Denham said he knew he was roped, but with his guide already ahead and his climbing partner behind, he didn't know too much else. To the relief of his companions, the flashes of his digital camera told them he was okay.
"So here it is, it's 4 o'clock in the morning and I just plunged into a crevasse and after about half an hour I'm bored out of my skull. I thought to myself that nobody in Delmar is going to believe that this happened so I whipped out my digital camera and the other climbers on the surface could see this."
Nervous about being pulled up the weakened crevasse opening and yanking chunks of ice and snow onto his head, Denham said he knew he had to climb his way out. A guide lowered another rope to hook onto and sent down an ice axe to Denham.
"As soon as I got that ice axe, I knew I was out of there. I was like, 'I'm so out of here,' and it was at that point that it became fun," Denham said.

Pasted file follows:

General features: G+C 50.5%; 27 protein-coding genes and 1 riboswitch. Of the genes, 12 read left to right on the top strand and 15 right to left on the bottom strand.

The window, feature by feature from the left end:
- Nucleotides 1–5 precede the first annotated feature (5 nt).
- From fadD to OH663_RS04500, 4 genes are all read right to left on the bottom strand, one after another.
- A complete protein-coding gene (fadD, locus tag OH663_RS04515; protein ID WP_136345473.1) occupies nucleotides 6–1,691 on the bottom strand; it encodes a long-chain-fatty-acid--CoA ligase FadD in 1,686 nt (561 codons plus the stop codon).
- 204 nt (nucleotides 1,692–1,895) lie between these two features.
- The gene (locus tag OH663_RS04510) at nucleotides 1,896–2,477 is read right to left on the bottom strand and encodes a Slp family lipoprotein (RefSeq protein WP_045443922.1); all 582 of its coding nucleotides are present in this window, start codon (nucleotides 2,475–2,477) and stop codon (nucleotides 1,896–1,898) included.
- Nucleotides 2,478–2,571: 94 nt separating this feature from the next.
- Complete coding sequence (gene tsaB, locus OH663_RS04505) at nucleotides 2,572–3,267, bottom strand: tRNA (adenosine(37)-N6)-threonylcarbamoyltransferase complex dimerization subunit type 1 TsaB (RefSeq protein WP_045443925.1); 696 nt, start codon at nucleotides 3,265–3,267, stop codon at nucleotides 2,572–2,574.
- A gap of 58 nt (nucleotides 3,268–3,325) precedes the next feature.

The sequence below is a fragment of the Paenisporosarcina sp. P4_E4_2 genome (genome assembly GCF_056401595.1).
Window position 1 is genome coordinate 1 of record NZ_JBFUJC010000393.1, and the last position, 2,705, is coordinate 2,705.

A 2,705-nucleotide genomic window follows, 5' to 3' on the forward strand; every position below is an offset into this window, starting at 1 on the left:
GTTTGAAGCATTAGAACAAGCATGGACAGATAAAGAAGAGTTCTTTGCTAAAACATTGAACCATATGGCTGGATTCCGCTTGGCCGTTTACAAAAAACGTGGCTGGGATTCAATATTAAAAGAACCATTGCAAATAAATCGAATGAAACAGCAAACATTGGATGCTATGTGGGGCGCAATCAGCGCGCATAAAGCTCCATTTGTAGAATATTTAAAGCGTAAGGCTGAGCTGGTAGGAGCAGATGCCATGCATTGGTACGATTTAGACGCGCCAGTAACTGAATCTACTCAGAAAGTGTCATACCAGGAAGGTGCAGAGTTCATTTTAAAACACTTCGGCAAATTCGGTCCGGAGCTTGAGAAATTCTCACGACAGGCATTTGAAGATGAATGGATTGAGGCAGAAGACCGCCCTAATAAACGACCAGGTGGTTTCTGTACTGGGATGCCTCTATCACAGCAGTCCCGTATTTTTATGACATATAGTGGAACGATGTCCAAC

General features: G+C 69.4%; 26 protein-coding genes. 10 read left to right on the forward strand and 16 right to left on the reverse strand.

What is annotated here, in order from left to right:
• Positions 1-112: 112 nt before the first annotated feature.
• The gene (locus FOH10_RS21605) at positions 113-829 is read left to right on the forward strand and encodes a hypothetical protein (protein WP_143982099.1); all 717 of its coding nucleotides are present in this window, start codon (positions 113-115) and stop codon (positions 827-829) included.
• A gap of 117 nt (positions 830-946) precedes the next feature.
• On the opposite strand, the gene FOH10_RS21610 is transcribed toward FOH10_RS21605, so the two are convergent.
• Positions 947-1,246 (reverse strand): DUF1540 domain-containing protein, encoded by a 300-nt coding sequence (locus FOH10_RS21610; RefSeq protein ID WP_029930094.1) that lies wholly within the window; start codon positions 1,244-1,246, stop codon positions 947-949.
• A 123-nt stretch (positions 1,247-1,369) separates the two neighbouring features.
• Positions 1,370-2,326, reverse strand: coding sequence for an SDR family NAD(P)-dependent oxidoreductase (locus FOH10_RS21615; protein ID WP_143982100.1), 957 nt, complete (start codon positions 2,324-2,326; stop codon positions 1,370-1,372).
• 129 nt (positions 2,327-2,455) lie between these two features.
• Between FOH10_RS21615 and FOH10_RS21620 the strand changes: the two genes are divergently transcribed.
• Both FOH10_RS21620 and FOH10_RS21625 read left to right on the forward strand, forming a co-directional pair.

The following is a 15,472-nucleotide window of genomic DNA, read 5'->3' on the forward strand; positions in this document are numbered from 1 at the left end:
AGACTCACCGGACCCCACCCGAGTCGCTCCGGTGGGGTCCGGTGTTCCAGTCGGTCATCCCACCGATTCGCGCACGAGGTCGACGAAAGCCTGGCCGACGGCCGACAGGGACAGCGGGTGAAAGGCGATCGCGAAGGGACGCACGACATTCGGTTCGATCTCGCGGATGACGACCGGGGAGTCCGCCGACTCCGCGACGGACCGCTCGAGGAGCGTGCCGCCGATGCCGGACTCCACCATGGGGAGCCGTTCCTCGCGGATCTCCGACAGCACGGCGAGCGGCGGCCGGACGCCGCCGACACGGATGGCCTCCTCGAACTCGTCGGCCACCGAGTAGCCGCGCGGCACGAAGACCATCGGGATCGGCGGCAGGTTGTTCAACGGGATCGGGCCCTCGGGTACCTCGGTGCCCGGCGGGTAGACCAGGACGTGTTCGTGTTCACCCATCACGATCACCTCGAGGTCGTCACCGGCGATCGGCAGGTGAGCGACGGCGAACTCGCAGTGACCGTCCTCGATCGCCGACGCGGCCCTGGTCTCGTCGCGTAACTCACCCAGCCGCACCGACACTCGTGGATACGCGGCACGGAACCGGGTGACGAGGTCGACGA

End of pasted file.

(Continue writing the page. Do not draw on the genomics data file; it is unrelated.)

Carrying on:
Shouting up to the guides and gathered climbers, Denham said everyone was relieved he wasn't trapped.
Upon reaching the top of the 30-foot crevasse unscathed, Denham held up his ice axe in the air to shouts and whoops.
"It was like being in the worst car wreck you've ever been in and walking away without a scratch," he said.
After he climbed out, he took some time to ponder the event.
"I sat on my pack and I looked up at the upper portion of the mountain," Denham said. "I just kind of was in the moment, realizing I almost lost my life, and I have a 9-year-old daughter and I have a lot to lose, but I also have this drive to be in the mountains and have a beautiful experience."
Then Denham headed back to his busy Delmar life with just another mountaintop under his belt " well, almost.
"I got onto a plane at 8 o'clock the next morning and I was home here in Delmar by 7 o'clock Saturday night. Sunday I went to the Methodist Church for church services and then I drove to Lake Placid to get my Adirondack 46er Award. The next day I marched in the Memorial Day parade."